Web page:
Although the cause of pain after SLAP repair remains unclear in most cases, reimaging can be helpful to evaluate for suture anchor perforation or failure of the superior labrum to heal. One series of 12 revision type 2 SLAP repairs showed that all cases had central detachment of the superior labrum directly under the biceps tendon. The primary repairs all had at least one suture anchor anterior to and one posterior to the biceps tendon, and only one patient had partial pullout of a suture anchor. Revision SLAP repair resulted in less than satisfactory outcomes, with a mean American Shoulder and Elbow Surgeons (ASES) score of 73, mean satisfaction rating 6.4 out of 10, 58% return to previous work, and 42% return to previous level of sport. Another series of 24 painful shoulders after SLAP repair found seven without healed superior labrum that underwent revision SLAP repair resulting in fair University of California Los Angeles (UCLA) scores.
Although more rare, humerus fracture after biceps tenodesis is a known complication. In the largest series to date, over 15,000 biceps tenodesis procedures were reviewed, and one intraoperative and 11 postoperative humerus fractures were found. Six occurred with interference screw fixation, whereas three each occurred with cortical buttons and suture anchors. There are consequences to this complication, as only six of the eight patients who were treated nonoperatively and two of the four who were treated operatively regained full range of motion. Surgeons should consider this potential complication, and caution is advised with interference screw fixation. The limited evidence available shows that nonoperative management of a postoperative humeral fracture is reasonable.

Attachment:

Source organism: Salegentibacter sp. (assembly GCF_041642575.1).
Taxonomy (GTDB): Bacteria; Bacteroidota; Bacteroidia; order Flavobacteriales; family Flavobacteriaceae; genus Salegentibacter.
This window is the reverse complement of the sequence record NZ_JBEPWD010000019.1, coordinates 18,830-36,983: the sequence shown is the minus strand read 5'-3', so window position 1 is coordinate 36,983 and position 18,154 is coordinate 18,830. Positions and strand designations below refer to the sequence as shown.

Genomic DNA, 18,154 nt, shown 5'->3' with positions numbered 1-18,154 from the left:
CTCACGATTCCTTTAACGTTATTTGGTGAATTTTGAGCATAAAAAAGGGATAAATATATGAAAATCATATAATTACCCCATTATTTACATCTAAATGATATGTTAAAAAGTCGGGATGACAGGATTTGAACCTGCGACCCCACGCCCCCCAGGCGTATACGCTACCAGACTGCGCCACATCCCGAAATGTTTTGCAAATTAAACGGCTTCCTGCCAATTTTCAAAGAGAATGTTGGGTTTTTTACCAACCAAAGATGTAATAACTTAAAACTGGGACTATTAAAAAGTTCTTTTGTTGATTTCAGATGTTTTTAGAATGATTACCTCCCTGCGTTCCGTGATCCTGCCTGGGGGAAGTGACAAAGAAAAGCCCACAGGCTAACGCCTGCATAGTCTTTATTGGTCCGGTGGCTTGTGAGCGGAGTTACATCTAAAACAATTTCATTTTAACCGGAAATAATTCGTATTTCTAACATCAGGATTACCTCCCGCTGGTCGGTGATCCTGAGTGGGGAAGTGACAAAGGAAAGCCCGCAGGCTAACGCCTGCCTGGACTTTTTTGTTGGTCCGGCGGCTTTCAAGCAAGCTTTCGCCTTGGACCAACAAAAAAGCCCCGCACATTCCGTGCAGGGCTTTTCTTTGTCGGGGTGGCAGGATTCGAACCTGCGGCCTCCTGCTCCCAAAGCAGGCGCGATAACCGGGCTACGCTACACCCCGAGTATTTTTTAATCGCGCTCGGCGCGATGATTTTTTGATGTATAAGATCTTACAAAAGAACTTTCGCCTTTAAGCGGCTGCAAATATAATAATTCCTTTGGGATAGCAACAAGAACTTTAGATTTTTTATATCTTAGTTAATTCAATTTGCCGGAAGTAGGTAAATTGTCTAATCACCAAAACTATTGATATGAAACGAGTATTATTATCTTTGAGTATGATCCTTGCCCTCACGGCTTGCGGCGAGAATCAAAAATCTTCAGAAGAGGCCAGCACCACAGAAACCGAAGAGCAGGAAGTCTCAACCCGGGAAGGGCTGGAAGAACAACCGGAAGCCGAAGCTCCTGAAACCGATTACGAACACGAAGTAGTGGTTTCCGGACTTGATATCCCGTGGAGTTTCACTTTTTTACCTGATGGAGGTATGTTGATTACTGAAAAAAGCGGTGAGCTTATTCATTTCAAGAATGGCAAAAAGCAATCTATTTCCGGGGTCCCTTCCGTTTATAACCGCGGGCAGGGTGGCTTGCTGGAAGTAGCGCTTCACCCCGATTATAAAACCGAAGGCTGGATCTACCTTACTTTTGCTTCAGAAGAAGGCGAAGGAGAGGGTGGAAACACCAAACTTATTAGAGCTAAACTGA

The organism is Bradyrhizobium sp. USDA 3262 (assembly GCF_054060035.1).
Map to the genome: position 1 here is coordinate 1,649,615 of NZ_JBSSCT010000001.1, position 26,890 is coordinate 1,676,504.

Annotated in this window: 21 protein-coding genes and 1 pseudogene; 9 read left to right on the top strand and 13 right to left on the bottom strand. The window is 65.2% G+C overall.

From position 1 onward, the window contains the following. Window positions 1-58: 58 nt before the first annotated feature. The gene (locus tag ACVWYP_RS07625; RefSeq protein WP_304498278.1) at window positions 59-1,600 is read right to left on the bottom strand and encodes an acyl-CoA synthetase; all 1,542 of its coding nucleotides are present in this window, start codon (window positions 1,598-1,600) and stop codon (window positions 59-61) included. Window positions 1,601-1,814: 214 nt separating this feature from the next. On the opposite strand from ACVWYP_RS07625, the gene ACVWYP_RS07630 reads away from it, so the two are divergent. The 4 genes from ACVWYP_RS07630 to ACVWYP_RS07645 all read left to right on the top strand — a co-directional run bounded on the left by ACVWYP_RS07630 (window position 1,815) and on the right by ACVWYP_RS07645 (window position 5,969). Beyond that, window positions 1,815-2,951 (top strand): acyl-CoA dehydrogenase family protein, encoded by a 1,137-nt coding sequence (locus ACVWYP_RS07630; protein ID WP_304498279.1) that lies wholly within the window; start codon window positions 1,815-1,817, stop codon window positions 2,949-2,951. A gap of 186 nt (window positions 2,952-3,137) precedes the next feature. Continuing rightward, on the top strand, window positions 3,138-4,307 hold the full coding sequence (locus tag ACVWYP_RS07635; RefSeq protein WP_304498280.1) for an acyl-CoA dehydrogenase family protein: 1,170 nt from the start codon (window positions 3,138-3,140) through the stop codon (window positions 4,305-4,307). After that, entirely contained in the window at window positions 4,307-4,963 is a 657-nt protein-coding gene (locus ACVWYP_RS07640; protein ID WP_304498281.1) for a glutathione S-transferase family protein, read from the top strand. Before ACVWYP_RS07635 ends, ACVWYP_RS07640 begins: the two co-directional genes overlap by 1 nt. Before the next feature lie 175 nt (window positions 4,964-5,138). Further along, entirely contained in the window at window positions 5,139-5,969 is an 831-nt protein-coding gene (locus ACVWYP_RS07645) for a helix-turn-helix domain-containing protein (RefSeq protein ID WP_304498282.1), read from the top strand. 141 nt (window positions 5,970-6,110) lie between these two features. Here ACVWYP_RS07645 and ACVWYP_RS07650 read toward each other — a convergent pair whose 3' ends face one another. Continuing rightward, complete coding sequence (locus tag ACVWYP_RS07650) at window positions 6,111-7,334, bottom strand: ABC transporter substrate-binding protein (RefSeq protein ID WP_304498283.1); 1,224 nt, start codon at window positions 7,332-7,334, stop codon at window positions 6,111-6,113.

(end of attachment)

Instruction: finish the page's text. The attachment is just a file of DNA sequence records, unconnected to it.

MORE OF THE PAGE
When expanding treatment failure beyond the complications of postoperative pain and stiffness, the challenges of SLAP tears are even greater. An analysis of 179 patients that expanded the definition of treatment failure to an ASES score of less than 70, any revision surgery, or failure to return to military duties found a 37% failure rate and a 28% revision surgery rate. This failure rate represents a similarity to the return to sport rate that has been shown in the literature. Two prospective analyses have reported the rate of return to previous level of sport at 62% and 74% for athletes in general, and 59% and 71% for overhead athletes. , As has been previously mentioned, age was shown to be associated with SLAP repair failure.
There are limited data in the literature regarding management of the failed SLAP repair. As previously mentioned, results of revision SLAP repair are less than satisfactory. Weber reported seven revision SLAP repair cases with a mean UCLA score of 30. Park et al. reported on 12 revision SLAP repairs with a mean ASES score of 73, mean satisfaction rating 6.4 out of 10, 58% return to previous work, and 42% return to previous level of sport. Biceps tenodesis as an alternative for failed SLAP repair was investigated in one series of 42 active-duty military patients. A return to active duty and sports was seen in 81%, with clinically and statistically significant improvement in clinical outcome scores and range of motion. A second series of 17 patients undergoing biceps tenodesis as a salvage procedure showed similar good clinical outcome measures, range of motion, and strength. Although revision SLAP repair may be an option for some patients, the evidence in favor of biceps tenodesis is mounting, and this technique is our preferred approach for managing failed SLAP repairs.